The spacious suites are situated in a well laid out garden and furnished in sumptuous modern interpretation of colonial style, radiating unbridled luxury.  The rooms are expansive and beautifully laid out. They are designed and built around the historic teak house of the British Borneo Company. There’s a beautiful story behind this brand which includes so much history, visit this link for more infohttps://137pillarschiangmai.com/en/our-story/

 

Visualize teak wood floors, a four-poster bed and a large outdoor seating area complete with comfortable sofas, complemented by extra-large bathrooms which feature colonial style claw tubs, as well as indoor and outdoor showers. Some of the larger suites come with private pools, which are ideal for families. The rooms have been well thought out in order to create a more relaxed at-home feel for additional comfort and relaxation.

 

By now most of you know I have a thing for baths – its apparent on my Instagram – so this beautiful white washed bathroom with clawed bath tub teamed with mosaic patterned floor tiles and vintage wall hangings gave a modern colonial twist to this utterly perfect bathroom.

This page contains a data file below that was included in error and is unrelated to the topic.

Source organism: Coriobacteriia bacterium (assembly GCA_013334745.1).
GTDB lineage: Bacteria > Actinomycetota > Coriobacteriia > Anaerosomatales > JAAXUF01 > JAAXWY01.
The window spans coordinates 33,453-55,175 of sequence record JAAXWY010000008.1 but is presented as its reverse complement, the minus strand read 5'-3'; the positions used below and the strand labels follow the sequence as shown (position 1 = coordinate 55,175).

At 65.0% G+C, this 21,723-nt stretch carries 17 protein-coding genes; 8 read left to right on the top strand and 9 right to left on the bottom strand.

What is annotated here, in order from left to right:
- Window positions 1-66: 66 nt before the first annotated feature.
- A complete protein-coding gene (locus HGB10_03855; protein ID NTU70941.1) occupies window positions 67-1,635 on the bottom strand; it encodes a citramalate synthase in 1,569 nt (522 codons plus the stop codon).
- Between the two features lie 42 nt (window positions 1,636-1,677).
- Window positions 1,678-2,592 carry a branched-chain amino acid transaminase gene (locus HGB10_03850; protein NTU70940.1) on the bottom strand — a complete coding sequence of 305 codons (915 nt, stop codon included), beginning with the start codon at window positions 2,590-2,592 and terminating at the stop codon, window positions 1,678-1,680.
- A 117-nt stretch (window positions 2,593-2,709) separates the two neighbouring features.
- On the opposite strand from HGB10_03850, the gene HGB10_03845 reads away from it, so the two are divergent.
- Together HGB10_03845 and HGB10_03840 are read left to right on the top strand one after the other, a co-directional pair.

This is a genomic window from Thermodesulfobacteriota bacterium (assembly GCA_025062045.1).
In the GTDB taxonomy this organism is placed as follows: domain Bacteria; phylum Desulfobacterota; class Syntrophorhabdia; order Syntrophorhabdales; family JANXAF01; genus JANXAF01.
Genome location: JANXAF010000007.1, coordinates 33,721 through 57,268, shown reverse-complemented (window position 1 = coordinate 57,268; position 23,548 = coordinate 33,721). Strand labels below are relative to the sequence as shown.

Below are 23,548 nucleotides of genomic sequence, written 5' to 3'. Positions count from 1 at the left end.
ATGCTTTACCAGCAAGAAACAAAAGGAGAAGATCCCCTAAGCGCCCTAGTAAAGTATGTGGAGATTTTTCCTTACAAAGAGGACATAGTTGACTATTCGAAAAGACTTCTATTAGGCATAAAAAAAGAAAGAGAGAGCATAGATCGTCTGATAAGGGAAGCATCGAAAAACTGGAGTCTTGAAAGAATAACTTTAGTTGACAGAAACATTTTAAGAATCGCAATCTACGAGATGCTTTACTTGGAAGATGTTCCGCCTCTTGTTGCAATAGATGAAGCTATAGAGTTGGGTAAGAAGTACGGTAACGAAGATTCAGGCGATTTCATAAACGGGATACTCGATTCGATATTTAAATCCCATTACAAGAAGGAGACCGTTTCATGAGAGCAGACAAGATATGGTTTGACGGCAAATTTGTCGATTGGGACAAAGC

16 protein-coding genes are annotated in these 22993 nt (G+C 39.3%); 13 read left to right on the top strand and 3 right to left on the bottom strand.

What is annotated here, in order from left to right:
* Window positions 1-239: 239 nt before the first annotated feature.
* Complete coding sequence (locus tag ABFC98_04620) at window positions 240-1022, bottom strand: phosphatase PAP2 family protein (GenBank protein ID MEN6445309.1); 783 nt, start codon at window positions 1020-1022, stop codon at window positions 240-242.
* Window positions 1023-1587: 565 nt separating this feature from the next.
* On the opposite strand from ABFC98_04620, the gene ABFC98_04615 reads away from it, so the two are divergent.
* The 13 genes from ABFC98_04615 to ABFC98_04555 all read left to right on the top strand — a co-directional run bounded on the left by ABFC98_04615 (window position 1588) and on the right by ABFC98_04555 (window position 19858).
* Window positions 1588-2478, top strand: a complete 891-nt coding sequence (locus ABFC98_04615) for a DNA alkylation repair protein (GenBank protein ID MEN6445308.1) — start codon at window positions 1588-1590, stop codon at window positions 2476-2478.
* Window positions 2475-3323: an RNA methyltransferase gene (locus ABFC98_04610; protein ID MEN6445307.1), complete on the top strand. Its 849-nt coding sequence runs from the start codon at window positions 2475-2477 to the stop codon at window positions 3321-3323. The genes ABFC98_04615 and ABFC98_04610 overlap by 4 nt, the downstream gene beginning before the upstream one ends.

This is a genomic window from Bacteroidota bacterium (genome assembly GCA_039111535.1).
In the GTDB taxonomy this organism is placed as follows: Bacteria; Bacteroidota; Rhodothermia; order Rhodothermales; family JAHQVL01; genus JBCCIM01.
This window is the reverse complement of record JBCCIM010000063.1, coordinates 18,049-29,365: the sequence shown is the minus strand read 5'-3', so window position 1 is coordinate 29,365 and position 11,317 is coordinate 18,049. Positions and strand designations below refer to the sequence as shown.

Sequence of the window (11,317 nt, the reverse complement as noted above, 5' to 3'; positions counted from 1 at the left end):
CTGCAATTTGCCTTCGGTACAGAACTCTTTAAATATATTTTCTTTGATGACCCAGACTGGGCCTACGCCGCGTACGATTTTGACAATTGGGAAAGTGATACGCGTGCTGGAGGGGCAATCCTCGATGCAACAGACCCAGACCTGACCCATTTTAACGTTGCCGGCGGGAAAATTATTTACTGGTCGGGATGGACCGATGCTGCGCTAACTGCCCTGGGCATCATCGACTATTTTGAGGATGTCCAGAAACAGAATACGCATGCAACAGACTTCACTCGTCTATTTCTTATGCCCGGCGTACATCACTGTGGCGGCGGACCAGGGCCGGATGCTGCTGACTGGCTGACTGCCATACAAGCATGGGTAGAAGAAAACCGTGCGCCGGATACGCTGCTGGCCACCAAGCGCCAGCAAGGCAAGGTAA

That evening we had the pleasure of dining with Anne who explained more about the history of the property. We sat in the remarkable main heritage dining room which is held together by 137 pillars which is how the hotel was given its name.  

 

Day 6 Chiang Mai

137 Pillars House is a true beauty waiting to be enjoyed so today was a day of leisure to do absolutely nothing but to soak up the hotel in all its glory.

There are lots of peaceful areas around the hotel and in one quiet corner is the 25-metre long pool, set against a huge vertical plant wall that adds instant tropical vibes to the mood.

 

Located on the west side of the Ping river in the Wat Gate area of Chiang Mai’s historic foreign quarter, the 137 Pillars House is close to the city’s main sites, boutique shops and cafes plus the famous night market which is a 15-minute walk away and the old city can be reached by a 10-minute tuk-tuk ride.

 

For lunch we were invited to enjoy a 137 cooking class but only after we had visited the local Tanin market with one of the chefs to see the local produce. The market was nearby and actually surprisingly not busy. You name it they sold it including dry soy sauce crickets, a local delicacy, which Taya from Thai Tourism loved!